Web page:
“Ode au Monde”: The Emergence of Iranian New Wave Cinema and the Problematic of National Identity

By Maziyar Faridi
Submitted to Session P4988 (Anxieties, Resistances, and the Clergy in Egyptian and Iranian Film, 2017 Annual Meeting
Lit
Iran;
Iranian Studies;
LCD Projector with Audio Patch or Speakers;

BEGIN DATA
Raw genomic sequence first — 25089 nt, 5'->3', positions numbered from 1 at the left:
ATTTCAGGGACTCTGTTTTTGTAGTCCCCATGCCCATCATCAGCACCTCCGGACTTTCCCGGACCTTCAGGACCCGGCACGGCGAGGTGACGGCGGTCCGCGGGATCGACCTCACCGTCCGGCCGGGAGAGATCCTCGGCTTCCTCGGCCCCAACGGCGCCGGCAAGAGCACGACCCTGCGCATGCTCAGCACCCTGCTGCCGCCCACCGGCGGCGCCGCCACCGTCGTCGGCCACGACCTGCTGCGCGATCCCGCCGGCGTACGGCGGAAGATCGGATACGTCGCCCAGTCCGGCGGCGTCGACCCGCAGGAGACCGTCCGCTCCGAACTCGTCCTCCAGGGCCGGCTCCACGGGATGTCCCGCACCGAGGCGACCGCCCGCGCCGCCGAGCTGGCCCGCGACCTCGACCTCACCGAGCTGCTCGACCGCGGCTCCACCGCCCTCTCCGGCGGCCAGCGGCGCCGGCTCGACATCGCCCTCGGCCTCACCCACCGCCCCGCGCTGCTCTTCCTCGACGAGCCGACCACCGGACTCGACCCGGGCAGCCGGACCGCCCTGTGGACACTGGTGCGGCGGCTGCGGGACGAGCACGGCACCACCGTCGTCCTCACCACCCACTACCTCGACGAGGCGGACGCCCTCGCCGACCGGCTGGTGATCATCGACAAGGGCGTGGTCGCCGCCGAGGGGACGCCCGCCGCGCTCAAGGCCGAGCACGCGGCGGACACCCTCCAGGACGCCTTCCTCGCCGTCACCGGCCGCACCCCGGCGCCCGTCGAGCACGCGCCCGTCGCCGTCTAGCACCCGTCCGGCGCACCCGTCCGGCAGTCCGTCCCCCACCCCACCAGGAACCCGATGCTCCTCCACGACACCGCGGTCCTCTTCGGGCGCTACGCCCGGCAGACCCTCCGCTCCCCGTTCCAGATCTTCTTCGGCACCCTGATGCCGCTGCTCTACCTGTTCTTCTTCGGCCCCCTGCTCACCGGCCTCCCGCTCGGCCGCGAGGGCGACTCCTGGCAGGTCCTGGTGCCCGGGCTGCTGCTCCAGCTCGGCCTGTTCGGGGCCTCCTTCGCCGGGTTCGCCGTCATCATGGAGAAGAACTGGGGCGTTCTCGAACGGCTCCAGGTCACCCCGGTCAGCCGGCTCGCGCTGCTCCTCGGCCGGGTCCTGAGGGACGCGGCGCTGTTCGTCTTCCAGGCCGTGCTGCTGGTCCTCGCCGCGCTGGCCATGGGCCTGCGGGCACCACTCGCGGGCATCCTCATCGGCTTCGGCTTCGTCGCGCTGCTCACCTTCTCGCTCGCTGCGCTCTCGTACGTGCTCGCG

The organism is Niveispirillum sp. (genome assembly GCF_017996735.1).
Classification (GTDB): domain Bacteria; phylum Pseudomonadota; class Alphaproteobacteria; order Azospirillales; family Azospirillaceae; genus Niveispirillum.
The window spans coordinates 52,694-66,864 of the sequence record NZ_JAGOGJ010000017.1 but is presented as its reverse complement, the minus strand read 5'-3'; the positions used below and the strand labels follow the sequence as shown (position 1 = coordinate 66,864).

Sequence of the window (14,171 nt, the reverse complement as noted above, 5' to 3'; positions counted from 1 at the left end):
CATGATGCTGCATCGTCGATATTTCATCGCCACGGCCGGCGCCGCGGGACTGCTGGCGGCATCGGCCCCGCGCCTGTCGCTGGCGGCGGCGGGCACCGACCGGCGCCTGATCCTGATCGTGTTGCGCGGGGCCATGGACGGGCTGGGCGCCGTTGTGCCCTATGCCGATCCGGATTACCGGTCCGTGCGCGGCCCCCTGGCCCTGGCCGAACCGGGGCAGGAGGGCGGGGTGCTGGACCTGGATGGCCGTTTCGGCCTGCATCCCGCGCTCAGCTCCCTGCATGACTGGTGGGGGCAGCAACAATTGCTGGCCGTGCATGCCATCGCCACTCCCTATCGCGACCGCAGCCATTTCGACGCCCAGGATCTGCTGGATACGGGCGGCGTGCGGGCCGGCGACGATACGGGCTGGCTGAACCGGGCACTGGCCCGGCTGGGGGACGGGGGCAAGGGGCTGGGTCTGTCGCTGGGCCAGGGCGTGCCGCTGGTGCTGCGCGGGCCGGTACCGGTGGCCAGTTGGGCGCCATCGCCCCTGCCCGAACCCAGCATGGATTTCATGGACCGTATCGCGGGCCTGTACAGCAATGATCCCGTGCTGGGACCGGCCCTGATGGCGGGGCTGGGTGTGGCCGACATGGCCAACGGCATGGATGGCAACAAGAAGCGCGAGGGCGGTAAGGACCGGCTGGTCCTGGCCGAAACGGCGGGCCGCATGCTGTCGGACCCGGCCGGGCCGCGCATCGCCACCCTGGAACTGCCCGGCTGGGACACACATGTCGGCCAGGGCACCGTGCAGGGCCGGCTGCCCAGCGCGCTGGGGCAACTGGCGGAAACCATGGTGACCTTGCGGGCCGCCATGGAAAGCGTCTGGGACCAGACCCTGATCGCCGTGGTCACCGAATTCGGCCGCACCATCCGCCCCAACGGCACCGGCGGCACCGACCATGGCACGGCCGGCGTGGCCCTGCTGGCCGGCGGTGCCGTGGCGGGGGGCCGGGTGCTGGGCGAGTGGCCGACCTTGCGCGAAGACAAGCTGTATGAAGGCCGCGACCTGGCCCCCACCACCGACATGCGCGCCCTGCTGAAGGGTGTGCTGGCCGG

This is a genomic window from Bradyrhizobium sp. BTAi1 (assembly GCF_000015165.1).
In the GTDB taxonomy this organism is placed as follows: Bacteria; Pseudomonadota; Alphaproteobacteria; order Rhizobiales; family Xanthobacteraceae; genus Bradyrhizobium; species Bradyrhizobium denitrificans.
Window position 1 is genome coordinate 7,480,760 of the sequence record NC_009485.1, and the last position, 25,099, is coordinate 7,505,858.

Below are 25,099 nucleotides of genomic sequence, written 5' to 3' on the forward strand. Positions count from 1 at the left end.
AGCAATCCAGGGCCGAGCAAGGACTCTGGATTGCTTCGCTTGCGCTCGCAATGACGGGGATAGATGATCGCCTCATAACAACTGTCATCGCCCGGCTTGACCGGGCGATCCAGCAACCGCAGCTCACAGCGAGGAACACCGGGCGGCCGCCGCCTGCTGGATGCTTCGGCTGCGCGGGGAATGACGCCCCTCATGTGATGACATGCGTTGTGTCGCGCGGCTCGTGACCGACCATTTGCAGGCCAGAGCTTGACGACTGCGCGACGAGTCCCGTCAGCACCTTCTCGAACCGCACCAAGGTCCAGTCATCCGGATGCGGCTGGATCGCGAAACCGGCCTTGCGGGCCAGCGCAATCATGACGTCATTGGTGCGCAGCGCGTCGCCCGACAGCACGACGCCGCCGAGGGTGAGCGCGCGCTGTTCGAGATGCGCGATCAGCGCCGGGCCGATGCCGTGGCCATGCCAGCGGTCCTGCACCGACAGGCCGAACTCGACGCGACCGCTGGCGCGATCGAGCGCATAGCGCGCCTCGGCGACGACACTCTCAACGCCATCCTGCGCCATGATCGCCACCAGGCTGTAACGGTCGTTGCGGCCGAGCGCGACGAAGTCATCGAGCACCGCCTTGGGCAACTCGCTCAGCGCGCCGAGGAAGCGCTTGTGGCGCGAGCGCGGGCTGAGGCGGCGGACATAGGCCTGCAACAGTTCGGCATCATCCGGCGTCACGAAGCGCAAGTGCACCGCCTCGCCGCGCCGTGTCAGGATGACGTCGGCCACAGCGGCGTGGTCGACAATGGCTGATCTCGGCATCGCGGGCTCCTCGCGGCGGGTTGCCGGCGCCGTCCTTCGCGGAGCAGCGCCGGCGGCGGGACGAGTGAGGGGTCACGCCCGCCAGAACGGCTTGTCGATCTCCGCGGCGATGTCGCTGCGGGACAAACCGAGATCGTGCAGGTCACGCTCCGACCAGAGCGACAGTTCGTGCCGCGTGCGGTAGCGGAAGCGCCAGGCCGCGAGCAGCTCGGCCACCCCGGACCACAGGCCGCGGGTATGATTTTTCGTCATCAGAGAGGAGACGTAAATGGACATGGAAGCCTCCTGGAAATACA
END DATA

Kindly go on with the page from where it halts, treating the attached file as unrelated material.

The 1960s saw the emergence of several New Wave cinemas across the globe one of which belonged to Iran. From its very conception, the Iranian New Wave, through filmmakers and critics such as Férydoun Rahnéma, Farrokh Ghaffari, and Fereydoun Hoveyda, was closely affiliated with the French cinema. Nevertheless, it managed to maintain a singularly Iranian cinematic accent. The following paper focuses on the career of Férydoun Rahnéma (1930-1975)—a relatively understudied filmmaker and poet whose influence not only haunted generations of Iranian New Wave filmmakers but also captured the imagination of some of the most prominent modern Persian poets such as Ahmad Shamlou and Bijan Elahi. As a liminal figure whose life was divided between Iran and France, Persian and French, Rahnéma stood at the interstices of French and Iranian poetic-cinematic traditions. It is precisely this interstitial position that enabled him to distance himself from the political fiction of modern national identity in Iran. In doing so, he was able to reevaluate, critically, the question of national history and identity in relation to the internationalist discourses of identity. My paper is structured around two interrelated sections. The first section reflects on Rahnéma’s engagement with the poetic Red Internationalism in France, specifically his acquaintance with French modernist poet, Paul Eluard; and the second section concentrates on his films and his poetic critique of national identity. Along with the close reading of some of his French poetry and a stylistic analysis of his films, I will examine the context of the circulation of his works in France and Iran. Rahnéma’s poetry and cinema constitute a third space upon which the tension between national and transnational, singular and universal, and root identity and relational identity is played out. The central question for him is still pertinent today: how to sing a song of the world without entrusting our singularity to the oblivious hands of mondialisation?